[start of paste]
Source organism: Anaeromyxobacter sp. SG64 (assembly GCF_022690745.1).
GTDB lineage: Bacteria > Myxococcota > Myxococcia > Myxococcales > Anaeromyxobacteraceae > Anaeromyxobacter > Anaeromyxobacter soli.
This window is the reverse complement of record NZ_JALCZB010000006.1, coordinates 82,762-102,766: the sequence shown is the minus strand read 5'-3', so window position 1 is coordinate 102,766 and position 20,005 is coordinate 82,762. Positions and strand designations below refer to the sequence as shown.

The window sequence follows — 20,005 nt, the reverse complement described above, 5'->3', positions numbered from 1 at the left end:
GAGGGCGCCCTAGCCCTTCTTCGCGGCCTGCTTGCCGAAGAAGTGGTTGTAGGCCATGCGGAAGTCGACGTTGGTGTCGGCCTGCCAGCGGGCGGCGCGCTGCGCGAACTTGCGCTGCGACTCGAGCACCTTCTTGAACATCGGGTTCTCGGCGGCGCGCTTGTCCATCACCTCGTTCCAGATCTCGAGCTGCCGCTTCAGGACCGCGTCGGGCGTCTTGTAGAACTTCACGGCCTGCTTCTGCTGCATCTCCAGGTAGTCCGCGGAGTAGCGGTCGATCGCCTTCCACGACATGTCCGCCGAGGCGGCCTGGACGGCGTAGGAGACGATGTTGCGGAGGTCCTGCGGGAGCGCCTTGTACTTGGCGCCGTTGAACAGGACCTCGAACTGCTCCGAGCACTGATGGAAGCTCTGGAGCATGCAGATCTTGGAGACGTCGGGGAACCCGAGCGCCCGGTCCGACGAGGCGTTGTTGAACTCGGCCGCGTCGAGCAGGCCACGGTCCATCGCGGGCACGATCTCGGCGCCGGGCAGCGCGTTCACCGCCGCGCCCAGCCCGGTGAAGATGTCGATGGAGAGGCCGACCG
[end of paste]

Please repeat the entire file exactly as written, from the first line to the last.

Source organism: Anaeromyxobacter sp. SG64 (assembly GCF_022690745.1).
GTDB lineage: Bacteria > Myxococcota > Myxococcia > Myxococcales > Anaeromyxobacteraceae > Anaeromyxobacter > Anaeromyxobacter soli.
This window is the reverse complement of record NZ_JALCZB010000006.1, coordinates 82,762-102,766: the sequence shown is the minus strand read 5'-3', so window position 1 is coordinate 102,766 and position 20,005 is coordinate 82,762. Positions and strand designations below refer to the sequence as shown.

The window sequence follows — 20,005 nt, the reverse complement described above, 5'->3', positions numbered from 1 at the left end:
GAGGGCGCCCTAGCCCTTCTTCGCGGCCTGCTTGCCGAAGAAGTGGTTGTAGGCCATGCGGAAGTCGACGTTGGTGTCGGCCTGCCAGCGGGCGGCGCGCTGCGCGAACTTGCGCTGCGACTCGAGCACCTTCTTGAACATCGGGTTCTCGGCGGCGCGCTTGTCCATCACCTCGTTCCAGATCTCGAGCTGCCGCTTCAGGACCGCGTCGGGCGTCTTGTAGAACTTCACGGCCTGCTTCTGCTGCATCTCCAGGTAGTCCGCGGAGTAGCGGTCGATCGCCTTCCACGACATGTCCGCCGAGGCGGCCTGGACGGCGTAGGAGACGATGTTGCGGAGGTCCTGCGGGAGCGCCTTGTACTTGGCGCCGTTGAACAGGACCTCGAACTGCTCCGAGCACTGATGGAAGCTCTGGAGCATGCAGATCTTGGAGACGTCGGGGAACCCGAGCGCCCGGTCCGACGAGGCGTTGTTGAACTCGGCCGCGTCGAGCAGGCCACGGTCCATCGCGGGCACGATCTCGGCGCCGGGCAGCGCGTTCACCGCCGCGCCCAGCCCGGTGAAGATGTCGATGGAGAGGCCGACCG